In 'American Psycho,' Bret Easton Ellis's vicious jab at yuppie degeneracy, Patrick Bateman, the novel's antihero, loathes live music. A Wall Street power-monger and a serial killer, Bateman is jazzed by only the sickest thrills – hacking up women and homeless men, accumulating megabuck consumer goods and high-fashion duds to lay a glossy surface over his emotionally dead soul. It's fitting, then, that the zestiest of arts – musicians sharing vital heat onstage – repulses him. He'd hate this album.
Ferociously live, Flashpoint thunders against the cynical Zeitgeist of which Ellis's monster is but the darkest example. Now, with concerts packaged as lip-syncing stunts and MTV pantomimes, it's startling to hear rock & roll so craftily passionate – and from players whose ages hover near fifty and who come trailing chains of history, myth and cash.
Chronicling the Steel Wheels/Urban Jungle World Tour – one of the most lucrative tours in rock history – the Stones' fifth live set finds them both faithful and fresh. From the house-quake riffs of "Start Me Up" to a joyous "Brown Sugar," the record is a textbook of rock & roll guitar. Relentlessly symbiotic, Keith Richards and Ronnie Wood trade blues, R&B and Chuck Berry motifs with ageless conviction; not only is the solo work deft (slashing on "You Can't Always Get What You Want," dangerous on "Miss You"), but Richards's mastery of end-the-verse filigrees and fretboard commentary matches the soaring brio of any great bluesman. Even guest ace Eric Clapton, on "Little Red Rooster," rouses himself from his usual tastefulness to blast the fierce pyrotechnics of old.
As for the vocals, Mick Jagger astonishingly plays it straighter than he has in years. A hint of trademark campiness colors a lovely "Ruby Tuesday," but mainly he's singing like he means it. Alternating the suave huskiness of a jaded dandy with gleeful monkey-man yelps on "Miss You," he brandishes the wit that has made him one of rock's ablest and most dramatic performers; on Flashpoint's nicest surprise, a tough take on "Factory Girl," the working-class valentine from Beggars Banquet, he musters true affection for the song's hard-bitten heroine.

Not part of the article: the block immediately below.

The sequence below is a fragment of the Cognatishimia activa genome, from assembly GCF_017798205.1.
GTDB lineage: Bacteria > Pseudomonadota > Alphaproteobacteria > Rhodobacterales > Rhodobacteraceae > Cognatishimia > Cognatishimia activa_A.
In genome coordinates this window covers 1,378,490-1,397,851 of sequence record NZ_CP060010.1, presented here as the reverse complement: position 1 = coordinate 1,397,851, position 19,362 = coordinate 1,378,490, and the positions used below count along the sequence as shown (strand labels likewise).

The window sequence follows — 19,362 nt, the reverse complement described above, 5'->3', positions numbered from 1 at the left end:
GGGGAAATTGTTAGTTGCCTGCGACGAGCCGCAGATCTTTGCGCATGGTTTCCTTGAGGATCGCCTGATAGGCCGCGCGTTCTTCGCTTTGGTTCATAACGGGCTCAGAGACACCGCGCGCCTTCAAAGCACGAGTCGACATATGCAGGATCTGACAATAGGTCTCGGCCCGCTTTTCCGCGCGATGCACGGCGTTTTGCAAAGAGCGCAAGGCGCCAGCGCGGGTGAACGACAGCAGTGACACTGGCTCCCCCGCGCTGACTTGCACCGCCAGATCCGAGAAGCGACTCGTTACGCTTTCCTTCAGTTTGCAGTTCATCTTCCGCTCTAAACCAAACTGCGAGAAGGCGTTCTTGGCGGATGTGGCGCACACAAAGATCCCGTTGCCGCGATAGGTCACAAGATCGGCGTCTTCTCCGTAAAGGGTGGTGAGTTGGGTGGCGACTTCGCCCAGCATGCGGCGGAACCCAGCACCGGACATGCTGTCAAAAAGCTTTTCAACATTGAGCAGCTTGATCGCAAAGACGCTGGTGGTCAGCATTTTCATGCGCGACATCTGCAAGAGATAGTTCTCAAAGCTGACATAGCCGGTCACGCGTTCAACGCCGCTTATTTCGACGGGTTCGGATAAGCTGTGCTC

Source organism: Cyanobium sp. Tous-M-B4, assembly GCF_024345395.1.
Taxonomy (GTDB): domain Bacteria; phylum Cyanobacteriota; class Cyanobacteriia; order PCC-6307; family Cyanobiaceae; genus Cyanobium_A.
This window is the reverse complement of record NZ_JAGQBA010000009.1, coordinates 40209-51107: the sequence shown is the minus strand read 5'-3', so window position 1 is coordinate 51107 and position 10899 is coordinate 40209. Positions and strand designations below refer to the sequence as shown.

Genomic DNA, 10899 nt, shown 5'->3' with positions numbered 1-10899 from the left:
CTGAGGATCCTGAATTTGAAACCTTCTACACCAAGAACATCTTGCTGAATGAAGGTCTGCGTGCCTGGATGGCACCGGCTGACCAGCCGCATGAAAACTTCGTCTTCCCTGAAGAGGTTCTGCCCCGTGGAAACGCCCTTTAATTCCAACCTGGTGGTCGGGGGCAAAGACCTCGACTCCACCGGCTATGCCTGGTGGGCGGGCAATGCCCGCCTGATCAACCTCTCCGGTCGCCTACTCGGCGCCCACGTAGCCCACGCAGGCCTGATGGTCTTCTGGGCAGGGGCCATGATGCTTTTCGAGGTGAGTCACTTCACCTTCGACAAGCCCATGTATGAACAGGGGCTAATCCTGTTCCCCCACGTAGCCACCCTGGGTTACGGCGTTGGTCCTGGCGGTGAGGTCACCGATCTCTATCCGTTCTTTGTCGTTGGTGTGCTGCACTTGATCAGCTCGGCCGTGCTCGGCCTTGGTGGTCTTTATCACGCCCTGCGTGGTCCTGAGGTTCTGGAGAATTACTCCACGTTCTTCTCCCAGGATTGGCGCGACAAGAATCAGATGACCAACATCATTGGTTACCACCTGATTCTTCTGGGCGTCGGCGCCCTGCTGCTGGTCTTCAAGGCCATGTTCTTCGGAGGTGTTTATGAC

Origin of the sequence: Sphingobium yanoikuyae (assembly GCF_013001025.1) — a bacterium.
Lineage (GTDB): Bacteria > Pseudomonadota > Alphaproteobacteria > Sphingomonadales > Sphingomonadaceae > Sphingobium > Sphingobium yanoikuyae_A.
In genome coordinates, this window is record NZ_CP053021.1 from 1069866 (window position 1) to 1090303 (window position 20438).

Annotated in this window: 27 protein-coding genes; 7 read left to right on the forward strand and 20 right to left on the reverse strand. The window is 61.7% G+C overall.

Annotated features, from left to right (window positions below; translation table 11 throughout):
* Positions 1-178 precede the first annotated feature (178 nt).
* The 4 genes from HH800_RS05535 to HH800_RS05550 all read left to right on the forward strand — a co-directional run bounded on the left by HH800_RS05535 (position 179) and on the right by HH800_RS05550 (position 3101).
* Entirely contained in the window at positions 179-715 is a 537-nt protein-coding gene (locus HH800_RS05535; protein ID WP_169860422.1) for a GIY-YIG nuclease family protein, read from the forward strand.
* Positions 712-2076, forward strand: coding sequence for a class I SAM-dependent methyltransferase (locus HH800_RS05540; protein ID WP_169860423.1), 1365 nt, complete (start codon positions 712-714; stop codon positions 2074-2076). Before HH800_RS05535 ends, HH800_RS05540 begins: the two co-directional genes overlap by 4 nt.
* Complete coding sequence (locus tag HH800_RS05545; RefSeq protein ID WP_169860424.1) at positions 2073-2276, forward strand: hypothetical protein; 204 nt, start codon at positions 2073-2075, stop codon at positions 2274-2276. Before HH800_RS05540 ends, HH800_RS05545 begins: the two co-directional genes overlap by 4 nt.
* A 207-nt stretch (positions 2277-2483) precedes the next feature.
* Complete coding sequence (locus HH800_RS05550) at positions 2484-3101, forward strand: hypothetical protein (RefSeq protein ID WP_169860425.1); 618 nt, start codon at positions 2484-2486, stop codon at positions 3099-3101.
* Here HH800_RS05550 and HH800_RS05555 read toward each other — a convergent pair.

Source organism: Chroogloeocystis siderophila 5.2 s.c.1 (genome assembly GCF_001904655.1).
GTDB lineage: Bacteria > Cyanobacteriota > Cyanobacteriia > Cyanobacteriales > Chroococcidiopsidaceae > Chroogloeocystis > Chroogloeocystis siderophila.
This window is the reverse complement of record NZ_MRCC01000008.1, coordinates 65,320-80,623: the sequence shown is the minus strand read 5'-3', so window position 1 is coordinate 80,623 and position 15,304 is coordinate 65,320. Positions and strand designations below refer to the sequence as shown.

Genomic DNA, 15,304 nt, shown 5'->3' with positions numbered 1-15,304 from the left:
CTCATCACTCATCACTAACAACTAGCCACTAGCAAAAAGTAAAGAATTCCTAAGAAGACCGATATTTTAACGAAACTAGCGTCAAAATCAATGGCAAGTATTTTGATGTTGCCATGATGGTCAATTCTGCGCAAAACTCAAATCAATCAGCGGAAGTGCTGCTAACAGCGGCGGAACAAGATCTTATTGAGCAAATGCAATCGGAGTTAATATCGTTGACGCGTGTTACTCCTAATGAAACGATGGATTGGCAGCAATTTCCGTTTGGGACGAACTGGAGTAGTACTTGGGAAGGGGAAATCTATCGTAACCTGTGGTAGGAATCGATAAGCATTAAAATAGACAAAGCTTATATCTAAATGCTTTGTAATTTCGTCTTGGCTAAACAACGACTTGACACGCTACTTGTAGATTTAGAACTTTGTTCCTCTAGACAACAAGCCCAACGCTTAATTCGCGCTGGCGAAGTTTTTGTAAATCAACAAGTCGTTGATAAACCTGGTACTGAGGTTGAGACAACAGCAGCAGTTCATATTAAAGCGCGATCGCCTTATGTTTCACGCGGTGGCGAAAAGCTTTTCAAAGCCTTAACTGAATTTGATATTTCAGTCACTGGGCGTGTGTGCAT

While the numbers from Steel Wheels gain power in concert (particularly "Sad Sad Sad"), Flashpoint's triumph is the cluster of classics that ends the record. Propelled by the galloping drums of Charlie Watts, "Paint It Black" leads into a "Sympathy for the Devil" whose mix of Bo Diddley beat and elegant keyboards (courtesy of Chuck Leavell and Matt Clifford) nails the poetic menace of Jagger's sharpest lyrics. "Brown Sugar" simply rocks, and "Jumping Jack Flash" remains Jagger's signature raveup. With horns pumping, "Satisfaction" not only works the Stones hardest but recalls Otis Redding's funked-up version as well.
Two new studio songs, "Highwire," an editorial on the gulf war, and "Sex Drive," an Ohio Players-ish slice of funk, round out the record. They're competent songs but a bit distracting when compared with the live material.
Finally, Flashpoint underscores a truth: The Rolling Stones are hardly an oldies act, not one more dinosaur pack led out to stadiums to graze. Instead, they've become what they've always aspired to be – rockers with the staying power of roots musicians, veterans who continue to practice their art with skill and verve and undiminished soul.